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Teaching English in Rio de Janeiro, Brazil: Q&A with Amanda Moutinho
Written By: Amanda Moutinho | Updated: July 19, 2021
Written By: Amanda Moutinho
Updated: July 19, 2021
What is your citizenship?
What city and state are you from?
How old are you?
What is your education level and background?
Have you traveled abroad in the past?
Some international travel with friends, family, business, etc.
If you have traveled abroad in the past, where have you been?
Brazil, England, France
What sparked your interest in going to teach English abroad?
After I graduated from college, I knew that I really wanted to travel. I got a degree in journalism and was an editor for my college newspaper, so I felt like teaching English would come naturally to me. Teaching English abroad seemed like the best opportunity.
What were some of your concerns before teaching abroad?
I was concerned I wouldn't make enough money and that I would really dislike teaching English.
What did your friends and family think about you moving and teaching abroad?
My friends were very excited for me to go abroad and travel. My parents were apprehensive about me delaying my "career." But they came around because they knew that traveling was important to me.
Why did you decide to get TEFL certified and choose International TEFL Academy?
I wanted to learn how to teach. By doing a TEFL course, I could learn how to be a good teacher. I could learn the different approaches and techniques I would need in the classroom.
I chose the International TEFL Academy because they were a well-respected teach abroad program. Their website was packed with information. They had several programs all around the world. They assigned you an adviser right away. My adviser was very helpful. He answered all my questions, and the questions that he was unsure about, he made sure to email me later. He even responded to my emails on the weekend.
Which TEFL certification course did you take?
Brazil - Rio de Janeiro TEFL Course - *Please note, this course location is no longer offered by ITA!*
How did you like the course?
Their TEFL course was great! There was a lot of information in the course, we read a lot and did a lot of worksheets but the best part of the classes were actually getting to teach in front of a classroom. You can learn about all the methods, but they don't really mean much until you're in front of a class and have to teach actual students. You learn a ton from the real classroom hours that you actually get to teach.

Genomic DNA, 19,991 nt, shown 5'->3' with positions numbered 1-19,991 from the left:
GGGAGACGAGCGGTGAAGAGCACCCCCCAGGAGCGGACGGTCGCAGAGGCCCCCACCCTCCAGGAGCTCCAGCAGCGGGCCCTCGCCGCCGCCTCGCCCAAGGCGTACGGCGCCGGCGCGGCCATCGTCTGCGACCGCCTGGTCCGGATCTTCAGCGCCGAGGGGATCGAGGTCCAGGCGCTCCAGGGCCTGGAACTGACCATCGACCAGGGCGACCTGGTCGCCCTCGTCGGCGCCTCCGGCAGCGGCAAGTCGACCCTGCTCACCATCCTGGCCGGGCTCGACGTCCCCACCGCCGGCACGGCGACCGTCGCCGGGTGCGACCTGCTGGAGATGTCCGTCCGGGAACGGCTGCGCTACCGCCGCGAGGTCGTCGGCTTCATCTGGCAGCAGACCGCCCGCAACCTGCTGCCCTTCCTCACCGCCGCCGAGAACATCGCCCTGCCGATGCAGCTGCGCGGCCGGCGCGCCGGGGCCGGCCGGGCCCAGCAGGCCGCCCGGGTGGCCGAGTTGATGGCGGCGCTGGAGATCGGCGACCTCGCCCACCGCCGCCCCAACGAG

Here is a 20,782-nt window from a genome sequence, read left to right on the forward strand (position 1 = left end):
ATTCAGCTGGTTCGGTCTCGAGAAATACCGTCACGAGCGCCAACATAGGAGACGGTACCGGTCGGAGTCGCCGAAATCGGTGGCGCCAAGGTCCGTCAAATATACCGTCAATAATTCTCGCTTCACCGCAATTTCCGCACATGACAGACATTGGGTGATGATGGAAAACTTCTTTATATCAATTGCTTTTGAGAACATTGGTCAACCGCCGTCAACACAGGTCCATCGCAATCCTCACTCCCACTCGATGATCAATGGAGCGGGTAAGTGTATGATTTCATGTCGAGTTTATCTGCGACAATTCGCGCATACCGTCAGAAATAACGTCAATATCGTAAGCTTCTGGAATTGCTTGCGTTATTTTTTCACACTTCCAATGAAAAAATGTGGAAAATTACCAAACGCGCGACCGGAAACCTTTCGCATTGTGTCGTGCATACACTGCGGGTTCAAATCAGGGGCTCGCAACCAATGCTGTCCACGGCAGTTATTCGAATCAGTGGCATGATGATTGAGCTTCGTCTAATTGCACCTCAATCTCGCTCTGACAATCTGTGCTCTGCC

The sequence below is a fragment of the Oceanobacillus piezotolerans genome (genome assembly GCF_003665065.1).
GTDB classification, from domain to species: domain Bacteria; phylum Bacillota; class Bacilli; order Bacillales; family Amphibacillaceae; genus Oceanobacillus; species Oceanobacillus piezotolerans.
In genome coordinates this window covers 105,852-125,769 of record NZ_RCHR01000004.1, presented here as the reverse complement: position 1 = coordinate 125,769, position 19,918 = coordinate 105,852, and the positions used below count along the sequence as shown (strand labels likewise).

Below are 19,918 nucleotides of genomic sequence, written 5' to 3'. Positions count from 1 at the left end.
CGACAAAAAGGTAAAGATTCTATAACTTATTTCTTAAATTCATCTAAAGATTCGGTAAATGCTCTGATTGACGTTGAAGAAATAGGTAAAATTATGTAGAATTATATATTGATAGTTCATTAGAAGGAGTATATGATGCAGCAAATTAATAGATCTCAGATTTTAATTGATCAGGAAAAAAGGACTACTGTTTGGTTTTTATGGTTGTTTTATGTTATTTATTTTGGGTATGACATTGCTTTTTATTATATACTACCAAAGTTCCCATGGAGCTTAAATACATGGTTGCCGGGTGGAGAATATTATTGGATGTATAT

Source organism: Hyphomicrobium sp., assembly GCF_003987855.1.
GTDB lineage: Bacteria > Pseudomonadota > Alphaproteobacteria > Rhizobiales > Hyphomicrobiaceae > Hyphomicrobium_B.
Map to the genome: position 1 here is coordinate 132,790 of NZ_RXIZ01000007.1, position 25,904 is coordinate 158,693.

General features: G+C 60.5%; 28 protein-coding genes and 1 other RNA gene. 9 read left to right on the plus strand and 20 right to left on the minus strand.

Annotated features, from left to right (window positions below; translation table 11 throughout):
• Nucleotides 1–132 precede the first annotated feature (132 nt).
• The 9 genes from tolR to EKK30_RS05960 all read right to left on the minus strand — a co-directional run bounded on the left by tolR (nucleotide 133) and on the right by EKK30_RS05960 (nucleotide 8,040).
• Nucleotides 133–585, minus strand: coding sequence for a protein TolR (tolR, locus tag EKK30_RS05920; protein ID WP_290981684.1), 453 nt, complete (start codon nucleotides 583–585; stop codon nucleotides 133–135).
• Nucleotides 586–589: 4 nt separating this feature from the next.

How has your TEFL training helped you in your current teaching position?
I learned a lot of different methods in my TEFL training that I use in every single class I teach now in Brazil. The TEFL course provided a very good base for my teaching, and it's a foundation that I find really helpful.
Which city and country did you decide to teach English in and why?
I am teaching English in Rio de Janeiro, Brazil. I'm teaching in Brazil because my parents are from Rio. I love this city, and I wanted to spend more time getting to know it better.
How long have you been in this country and how long do you plan to stay?
I've been in the country for about three months, and I plan to stay for a year.
How did you secure your English teaching job?
The TEFL course in Rio provided me with a list of partner schools to contact.
What school, company, or program are you working for?
I work for New Start and English Plus.
How did you get your work visa? If you didn't get a work visa, please elaborate on working under the table without a work visa.
I don't need a visa because I am a Brazilian citizen. All of my friends have different ways of dealing with the visa issue. The schools you work for won't sponsor you for work visa. A lot of people enroll in Portuguese classes at the university to get a student visa. Others are planning to extend their tourist visa as much as they can then stay in the country illegally. The schools don't ask about your visa situation, so you could continue to work as a teacher. But eventually you'll have to pay a fine when you leave the country, and you won't be able to return for an extended period of time.
Tell us about your English teaching job!